When Founders Persuade

Persuasion is like physics; we don’t have to know why gravity works in order to experience its effects. Much the same way as founders putting all sorts of businessy garbage in their pitch decks is a-ok — everything is well as long as it works.

It’s still better to know why something works though, on the off chance of the thing changing, only to produce the exact opposite effect. As one example, fear of missing out, or FOMO for short, is one that founders notoriously try to exploit, but get wrong almost all the time.

When founders write pitch decks, they essentially use well known behavioral biases, say:

  • A founder might send an email to an angel saying that the investment round is closing (FOMO!), and so if the investor doesn’t decide within a week, they are missing out on the deal. Which is all well and good, but most rounds never reeaally close, so the same investor might see the same opportunity a half a year later.

  • Anchoring is much easier to deploy. Founders have to know their competition in and out: which similar companies secured investment, by whom, and on what valuation? Including some of the more flattering metrics in a pitch is a must. Startups can use a comparable company with a high valuation to make their cheaper offering sound like a “discount,” or use a higher valuation to signal a more “premium” product.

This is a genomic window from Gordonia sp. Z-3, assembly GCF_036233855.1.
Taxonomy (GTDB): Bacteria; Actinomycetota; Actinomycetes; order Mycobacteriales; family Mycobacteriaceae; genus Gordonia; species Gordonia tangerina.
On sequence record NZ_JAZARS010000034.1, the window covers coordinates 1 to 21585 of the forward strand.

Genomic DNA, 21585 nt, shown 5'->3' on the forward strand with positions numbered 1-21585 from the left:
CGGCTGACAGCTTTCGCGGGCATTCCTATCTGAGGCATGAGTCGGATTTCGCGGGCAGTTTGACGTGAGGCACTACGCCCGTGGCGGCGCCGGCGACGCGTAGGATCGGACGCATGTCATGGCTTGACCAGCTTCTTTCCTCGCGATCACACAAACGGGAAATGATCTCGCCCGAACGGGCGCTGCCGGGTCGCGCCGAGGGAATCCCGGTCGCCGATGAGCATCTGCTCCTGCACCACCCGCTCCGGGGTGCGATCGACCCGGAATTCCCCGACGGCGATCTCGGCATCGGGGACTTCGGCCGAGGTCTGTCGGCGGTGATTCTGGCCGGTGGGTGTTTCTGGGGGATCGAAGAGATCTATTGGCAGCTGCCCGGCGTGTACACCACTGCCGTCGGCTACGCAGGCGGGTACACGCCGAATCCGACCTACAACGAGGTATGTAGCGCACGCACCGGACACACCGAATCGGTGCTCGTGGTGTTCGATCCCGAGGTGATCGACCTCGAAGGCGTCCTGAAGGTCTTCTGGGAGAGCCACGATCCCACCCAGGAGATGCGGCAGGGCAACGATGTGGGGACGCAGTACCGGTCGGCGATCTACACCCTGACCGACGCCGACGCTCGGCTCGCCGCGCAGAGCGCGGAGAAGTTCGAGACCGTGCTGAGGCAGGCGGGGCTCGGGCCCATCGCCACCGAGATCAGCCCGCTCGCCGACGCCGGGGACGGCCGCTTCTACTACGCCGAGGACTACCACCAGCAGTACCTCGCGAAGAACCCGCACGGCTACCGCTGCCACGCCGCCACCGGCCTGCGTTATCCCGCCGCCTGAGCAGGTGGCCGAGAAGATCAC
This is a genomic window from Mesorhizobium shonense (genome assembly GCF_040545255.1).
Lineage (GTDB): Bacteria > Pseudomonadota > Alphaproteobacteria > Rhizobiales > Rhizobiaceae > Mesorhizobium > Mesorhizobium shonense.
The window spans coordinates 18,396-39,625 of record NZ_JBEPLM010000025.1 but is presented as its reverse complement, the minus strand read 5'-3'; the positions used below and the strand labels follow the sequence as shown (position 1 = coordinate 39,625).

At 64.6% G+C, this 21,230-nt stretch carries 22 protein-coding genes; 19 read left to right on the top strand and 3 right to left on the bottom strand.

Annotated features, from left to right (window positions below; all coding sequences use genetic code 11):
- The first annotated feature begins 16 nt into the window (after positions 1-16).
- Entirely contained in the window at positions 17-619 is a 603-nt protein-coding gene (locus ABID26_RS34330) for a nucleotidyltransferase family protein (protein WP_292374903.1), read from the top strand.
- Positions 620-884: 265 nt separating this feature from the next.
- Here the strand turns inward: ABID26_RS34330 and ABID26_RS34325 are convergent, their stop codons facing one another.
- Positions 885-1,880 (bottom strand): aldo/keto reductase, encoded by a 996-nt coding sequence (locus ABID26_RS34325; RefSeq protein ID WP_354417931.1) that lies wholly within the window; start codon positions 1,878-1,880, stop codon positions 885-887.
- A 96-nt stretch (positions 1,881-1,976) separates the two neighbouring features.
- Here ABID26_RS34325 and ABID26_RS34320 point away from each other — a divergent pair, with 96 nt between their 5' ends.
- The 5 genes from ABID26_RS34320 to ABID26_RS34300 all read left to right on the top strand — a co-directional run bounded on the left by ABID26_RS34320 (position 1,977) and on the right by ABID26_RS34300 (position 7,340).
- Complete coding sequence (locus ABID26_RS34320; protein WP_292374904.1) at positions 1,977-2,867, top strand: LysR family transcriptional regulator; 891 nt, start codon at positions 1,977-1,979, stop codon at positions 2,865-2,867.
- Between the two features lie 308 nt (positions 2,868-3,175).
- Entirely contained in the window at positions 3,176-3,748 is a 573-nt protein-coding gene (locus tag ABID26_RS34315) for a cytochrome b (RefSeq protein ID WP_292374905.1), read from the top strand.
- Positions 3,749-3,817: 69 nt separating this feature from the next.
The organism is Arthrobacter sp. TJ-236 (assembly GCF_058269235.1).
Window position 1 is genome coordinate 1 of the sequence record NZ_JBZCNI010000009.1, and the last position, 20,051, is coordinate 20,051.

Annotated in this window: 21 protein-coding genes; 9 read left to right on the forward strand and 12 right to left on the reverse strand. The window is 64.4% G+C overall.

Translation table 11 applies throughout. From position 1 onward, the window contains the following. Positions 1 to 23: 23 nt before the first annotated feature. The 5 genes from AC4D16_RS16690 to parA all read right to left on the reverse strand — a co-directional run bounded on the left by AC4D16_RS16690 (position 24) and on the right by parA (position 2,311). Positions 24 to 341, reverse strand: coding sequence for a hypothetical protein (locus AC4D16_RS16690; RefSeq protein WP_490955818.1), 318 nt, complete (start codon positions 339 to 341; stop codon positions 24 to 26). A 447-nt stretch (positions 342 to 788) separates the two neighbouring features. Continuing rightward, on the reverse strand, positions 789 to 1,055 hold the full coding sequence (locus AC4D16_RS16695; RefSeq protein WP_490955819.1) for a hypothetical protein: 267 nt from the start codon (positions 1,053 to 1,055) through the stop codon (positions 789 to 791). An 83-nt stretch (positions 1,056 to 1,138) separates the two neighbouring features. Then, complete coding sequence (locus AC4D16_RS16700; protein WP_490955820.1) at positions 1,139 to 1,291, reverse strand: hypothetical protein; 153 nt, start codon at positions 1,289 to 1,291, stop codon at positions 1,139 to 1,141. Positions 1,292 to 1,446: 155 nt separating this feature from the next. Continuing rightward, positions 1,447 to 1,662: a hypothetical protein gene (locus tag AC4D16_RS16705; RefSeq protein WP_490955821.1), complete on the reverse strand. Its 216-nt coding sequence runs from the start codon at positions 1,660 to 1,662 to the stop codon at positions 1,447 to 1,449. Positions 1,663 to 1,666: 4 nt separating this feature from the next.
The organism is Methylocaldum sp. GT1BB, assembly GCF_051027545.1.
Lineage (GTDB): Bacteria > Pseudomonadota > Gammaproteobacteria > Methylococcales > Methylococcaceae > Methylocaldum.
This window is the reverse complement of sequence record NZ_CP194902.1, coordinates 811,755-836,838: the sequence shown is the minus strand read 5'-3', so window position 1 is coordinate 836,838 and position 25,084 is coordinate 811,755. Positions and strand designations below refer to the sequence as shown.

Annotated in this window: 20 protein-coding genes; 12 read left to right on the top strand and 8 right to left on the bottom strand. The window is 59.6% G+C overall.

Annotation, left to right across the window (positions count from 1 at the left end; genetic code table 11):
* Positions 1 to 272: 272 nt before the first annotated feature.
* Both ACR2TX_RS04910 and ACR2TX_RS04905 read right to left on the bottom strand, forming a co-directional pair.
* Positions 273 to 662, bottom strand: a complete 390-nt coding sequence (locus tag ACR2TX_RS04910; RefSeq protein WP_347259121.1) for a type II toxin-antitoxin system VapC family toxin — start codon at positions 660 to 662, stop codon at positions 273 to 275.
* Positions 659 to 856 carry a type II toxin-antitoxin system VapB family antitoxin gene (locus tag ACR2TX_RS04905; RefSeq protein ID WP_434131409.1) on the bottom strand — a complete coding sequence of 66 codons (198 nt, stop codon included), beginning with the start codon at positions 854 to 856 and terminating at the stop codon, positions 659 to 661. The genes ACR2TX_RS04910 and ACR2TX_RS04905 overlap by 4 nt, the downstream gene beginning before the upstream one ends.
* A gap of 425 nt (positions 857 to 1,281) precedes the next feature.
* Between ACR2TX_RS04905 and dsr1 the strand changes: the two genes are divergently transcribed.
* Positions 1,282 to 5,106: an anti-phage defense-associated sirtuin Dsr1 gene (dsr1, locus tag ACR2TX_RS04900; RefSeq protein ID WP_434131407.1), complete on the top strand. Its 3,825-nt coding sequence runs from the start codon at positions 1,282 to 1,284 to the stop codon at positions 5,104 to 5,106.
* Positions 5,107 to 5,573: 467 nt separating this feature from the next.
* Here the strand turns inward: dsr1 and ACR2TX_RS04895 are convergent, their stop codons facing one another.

• Familiarity bias might work if the investor shares similarities with the founder or with the company in some way. Are the parties from the same hometown? Are the companies based in the same state? Might be worth pointing those similarities out.

  • Venture tends to work like an assembly line in which Series A and later-stage investors are looking at companies that angels have invested in, and angels are looking at whether a startup is coming from a well-known incubator or not. As a new startup, getting incubators is pretty easy compared to getting seed investment, so first-time founders should consider this option.

  • Press releases and social following can be important factors. A somewhat related 2006 study found that individual investors are more likely to buy stocks that catch their attention. Any advertiser could tell you: People buy what they remember.

I know, I know, I haven’t said anything entirely new here, which is kind of the point. This is exactly how most founders operate today: they use anchors from competitor data, their footer says “built with <3 from wherever the hell our favorite investor is from”, and put their achievements on LinkedIn. But isn’t it nice to know where all that comes from?